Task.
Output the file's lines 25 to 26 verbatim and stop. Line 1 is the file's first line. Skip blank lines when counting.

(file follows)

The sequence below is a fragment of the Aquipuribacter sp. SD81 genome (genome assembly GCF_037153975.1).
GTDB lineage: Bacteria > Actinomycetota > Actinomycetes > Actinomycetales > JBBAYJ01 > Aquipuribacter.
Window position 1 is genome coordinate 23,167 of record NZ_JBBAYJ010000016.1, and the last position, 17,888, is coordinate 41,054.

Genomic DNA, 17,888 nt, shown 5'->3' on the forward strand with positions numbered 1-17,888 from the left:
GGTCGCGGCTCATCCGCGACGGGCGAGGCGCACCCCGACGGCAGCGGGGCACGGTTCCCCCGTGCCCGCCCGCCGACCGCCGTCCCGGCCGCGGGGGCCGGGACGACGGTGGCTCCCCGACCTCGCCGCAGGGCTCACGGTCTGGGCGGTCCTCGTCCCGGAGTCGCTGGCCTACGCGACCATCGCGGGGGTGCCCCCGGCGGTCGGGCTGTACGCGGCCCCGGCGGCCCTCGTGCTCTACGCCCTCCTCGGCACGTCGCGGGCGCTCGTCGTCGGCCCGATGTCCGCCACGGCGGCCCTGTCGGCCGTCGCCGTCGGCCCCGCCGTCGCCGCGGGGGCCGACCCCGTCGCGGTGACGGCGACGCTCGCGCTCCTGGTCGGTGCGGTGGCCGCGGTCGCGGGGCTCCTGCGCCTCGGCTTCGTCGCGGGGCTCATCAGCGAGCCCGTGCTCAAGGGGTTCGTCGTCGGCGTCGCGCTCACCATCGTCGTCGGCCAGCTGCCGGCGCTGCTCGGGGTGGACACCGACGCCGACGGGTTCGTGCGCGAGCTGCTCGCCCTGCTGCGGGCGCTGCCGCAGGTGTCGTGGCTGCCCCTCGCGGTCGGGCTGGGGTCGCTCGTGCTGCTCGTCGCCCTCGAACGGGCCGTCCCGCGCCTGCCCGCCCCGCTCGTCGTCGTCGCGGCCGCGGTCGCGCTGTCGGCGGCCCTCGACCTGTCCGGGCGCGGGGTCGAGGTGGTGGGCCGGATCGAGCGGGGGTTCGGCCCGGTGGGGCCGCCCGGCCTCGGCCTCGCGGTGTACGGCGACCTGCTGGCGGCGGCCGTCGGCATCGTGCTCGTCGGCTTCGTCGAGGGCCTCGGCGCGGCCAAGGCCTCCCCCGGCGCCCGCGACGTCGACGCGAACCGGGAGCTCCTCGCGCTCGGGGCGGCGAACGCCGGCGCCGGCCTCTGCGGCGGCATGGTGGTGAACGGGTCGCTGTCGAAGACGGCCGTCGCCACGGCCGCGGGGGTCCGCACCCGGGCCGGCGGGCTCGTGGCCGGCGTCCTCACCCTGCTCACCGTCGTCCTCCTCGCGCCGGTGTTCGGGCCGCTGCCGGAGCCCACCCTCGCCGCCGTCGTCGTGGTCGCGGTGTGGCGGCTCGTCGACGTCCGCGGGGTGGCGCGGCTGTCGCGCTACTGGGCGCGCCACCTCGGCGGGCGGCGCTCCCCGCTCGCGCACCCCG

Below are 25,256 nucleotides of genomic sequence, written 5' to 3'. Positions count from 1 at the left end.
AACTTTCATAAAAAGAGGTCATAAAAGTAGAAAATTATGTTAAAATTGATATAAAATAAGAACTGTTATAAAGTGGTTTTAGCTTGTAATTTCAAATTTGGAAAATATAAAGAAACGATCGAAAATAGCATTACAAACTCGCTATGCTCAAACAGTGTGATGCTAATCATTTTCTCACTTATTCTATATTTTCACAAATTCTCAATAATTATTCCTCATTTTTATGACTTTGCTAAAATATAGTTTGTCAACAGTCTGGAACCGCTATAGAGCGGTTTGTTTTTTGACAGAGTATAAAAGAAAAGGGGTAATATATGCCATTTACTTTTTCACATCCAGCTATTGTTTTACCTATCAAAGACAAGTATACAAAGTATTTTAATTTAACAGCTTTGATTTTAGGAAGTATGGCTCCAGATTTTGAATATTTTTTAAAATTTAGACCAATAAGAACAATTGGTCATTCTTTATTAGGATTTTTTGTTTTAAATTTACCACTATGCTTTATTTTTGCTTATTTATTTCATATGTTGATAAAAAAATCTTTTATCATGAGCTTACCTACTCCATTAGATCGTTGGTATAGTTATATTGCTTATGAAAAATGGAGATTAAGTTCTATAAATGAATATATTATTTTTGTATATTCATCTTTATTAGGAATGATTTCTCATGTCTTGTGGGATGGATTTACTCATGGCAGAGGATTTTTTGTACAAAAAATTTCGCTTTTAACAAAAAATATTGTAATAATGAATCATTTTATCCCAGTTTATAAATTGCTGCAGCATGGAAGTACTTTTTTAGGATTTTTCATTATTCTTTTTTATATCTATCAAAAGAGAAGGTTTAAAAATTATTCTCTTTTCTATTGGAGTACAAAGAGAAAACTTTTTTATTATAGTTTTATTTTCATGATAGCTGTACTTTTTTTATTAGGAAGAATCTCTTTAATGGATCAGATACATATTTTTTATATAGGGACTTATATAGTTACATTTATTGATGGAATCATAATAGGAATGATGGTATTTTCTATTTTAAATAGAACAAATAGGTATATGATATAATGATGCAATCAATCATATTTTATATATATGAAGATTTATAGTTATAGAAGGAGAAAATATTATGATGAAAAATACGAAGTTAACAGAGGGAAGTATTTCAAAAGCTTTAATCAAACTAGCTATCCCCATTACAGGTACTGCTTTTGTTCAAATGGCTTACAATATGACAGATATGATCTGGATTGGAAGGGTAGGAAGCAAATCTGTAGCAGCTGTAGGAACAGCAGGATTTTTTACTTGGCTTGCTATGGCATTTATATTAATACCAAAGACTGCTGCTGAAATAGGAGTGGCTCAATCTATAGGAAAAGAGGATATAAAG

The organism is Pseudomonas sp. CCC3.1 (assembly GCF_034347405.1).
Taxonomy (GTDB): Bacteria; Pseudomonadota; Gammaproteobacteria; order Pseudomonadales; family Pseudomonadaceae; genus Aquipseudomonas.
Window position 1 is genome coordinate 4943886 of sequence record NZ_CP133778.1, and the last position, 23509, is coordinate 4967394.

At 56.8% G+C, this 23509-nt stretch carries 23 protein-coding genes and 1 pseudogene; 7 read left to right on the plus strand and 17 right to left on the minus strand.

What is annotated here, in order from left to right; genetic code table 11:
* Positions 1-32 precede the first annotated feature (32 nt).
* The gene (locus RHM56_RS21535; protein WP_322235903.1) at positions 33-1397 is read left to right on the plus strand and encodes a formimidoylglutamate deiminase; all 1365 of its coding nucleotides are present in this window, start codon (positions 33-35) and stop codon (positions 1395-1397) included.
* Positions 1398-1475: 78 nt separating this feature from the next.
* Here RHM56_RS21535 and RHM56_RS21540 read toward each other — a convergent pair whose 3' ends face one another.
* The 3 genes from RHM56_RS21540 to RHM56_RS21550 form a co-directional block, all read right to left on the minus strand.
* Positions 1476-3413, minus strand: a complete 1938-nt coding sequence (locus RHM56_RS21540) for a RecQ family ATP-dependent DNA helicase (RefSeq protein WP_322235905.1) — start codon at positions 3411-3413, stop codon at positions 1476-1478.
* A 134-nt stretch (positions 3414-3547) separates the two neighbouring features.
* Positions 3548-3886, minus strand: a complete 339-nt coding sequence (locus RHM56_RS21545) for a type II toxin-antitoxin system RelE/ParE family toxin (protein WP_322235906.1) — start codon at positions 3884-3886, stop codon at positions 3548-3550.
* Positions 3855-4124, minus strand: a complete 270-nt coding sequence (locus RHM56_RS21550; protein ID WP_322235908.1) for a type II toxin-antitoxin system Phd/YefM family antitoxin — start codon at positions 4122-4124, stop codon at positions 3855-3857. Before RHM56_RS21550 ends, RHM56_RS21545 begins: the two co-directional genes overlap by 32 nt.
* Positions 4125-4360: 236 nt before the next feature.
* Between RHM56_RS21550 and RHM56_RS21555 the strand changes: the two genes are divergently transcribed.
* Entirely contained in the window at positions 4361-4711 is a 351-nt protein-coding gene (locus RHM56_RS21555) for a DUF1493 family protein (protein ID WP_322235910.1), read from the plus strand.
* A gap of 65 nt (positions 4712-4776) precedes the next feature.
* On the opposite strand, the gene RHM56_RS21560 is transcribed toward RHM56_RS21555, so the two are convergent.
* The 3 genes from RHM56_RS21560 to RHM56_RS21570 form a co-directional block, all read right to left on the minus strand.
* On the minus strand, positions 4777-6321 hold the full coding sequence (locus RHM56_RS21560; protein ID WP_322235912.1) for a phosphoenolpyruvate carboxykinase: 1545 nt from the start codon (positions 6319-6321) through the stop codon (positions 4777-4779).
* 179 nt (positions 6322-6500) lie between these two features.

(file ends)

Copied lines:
* A gap of 65 nt (positions 4712-4776) precedes the next feature.
* On the opposite strand, the gene RHM56_RS21560 is transcribed toward RHM56_RS21555, so the two are convergent.